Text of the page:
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Independent Party Submits Signatures in Oregon

Published on December 29, 2006, by in General.

A new party in Oregon, called the Independent Party, turned in approximately 26,000 signatures on December 6, 2006. The state will know if the party has enough valid signatures by January 20, 2007 or so. The Independent Party seems to be either centrist or somewhat “progressive” and wants to stiffen Oregon campaign finance laws. It also wants to make it easier for independent candidates to get on the ballot. Because the 2005 session of the Oregon legislature made it much more difficult for independent candidates to get on the ballot, the existence of the Independent Party offers a second vehicle for such potential candidates in the future. Also, the 2005 session of the legislature passed HB 2167, which says that in the future, independent candidates are to be labeled “Non-affiliated Voter” on the November ballot, not “independent candidate”. So, there was no problem with the Oregon Independent Party’s name being rejected as too similar to the term “independent candidate”.

3 Responses

  1. John

    You say “the 2005 session of the Oregon legislature made it much more difficult for independent candidates to get on the ballot”,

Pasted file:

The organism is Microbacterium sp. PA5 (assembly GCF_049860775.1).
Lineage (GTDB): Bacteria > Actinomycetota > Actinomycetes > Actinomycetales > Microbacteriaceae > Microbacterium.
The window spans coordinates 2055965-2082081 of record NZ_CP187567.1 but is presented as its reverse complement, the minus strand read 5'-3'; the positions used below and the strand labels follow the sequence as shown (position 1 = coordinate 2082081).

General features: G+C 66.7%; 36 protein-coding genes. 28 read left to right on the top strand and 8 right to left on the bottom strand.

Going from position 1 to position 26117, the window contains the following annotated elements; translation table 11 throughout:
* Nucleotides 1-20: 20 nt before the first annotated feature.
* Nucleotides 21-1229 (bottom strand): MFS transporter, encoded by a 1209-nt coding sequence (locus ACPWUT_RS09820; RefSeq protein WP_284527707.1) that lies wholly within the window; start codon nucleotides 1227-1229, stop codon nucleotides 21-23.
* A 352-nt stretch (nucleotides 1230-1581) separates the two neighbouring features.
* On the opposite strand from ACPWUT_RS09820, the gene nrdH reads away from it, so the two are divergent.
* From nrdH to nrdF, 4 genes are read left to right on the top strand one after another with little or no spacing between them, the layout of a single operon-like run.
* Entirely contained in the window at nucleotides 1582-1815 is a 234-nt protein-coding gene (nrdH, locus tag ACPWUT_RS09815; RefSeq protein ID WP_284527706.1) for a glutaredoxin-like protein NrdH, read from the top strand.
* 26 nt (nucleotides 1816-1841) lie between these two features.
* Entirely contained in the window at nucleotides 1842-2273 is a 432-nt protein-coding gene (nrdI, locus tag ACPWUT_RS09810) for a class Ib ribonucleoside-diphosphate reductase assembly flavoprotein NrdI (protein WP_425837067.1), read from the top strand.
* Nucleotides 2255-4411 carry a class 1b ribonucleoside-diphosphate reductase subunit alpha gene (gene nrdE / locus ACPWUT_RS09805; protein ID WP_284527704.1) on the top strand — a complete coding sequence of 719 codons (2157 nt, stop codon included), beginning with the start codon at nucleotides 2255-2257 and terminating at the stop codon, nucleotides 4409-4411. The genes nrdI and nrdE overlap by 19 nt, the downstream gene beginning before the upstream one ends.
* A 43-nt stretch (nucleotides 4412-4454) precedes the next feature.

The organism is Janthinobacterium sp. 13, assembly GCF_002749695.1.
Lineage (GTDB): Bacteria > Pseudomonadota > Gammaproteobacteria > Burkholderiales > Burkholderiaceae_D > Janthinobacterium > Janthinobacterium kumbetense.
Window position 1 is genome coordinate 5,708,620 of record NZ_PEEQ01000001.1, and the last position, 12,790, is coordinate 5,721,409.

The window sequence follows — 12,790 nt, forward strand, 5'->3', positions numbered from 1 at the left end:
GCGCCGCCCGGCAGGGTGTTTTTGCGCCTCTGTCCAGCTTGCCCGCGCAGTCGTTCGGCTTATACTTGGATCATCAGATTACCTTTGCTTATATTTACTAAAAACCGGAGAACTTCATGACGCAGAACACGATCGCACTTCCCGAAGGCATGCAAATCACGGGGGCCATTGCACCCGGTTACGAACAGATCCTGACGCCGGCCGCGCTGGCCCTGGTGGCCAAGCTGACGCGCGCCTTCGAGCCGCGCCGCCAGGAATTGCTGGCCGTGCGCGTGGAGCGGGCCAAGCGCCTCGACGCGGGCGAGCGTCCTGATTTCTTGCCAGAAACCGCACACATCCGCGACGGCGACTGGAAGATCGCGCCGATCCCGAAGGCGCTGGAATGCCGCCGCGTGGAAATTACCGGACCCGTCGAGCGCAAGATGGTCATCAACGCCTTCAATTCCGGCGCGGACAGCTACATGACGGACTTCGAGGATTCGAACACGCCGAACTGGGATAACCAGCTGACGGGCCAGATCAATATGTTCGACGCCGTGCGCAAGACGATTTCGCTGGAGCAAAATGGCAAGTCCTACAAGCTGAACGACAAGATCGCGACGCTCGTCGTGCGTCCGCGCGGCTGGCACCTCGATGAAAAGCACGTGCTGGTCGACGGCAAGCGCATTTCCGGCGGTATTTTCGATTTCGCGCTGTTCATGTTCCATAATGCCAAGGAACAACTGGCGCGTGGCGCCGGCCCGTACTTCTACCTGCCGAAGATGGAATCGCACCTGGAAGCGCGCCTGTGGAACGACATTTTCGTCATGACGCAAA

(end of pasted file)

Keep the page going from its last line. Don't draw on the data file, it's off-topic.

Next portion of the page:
what can you tell us about their motivation?

  2. To: State Secretary
    Fr: Your counterpart in Delaware
    Independent Party (Oregon)

    Great News !

    Best Wishes for 2007 and beyond.

    I’m looking forward to reading your platform.

    Wolfgang von Baumgart,
    State Secretary
    Independent Party of Delaware

    wbaumgart@netzero.com

    check out our platform at WWWIndependentpartyofde.org

  3. The website of the Independent Party of Oregon is http://www.indparty.com. There you will find the beginnings of a platform.

    What was the motivation of the major party legislators who overwhelmingly made it far more difficult for independent candidates in Oregon to qualify for the ballot. Their apparent motivation is to avoid having any pesky independent candidate raising issues that neither major party in Oregon has ever dealt with, like limits on campaign contributions (Oregon has no limits).

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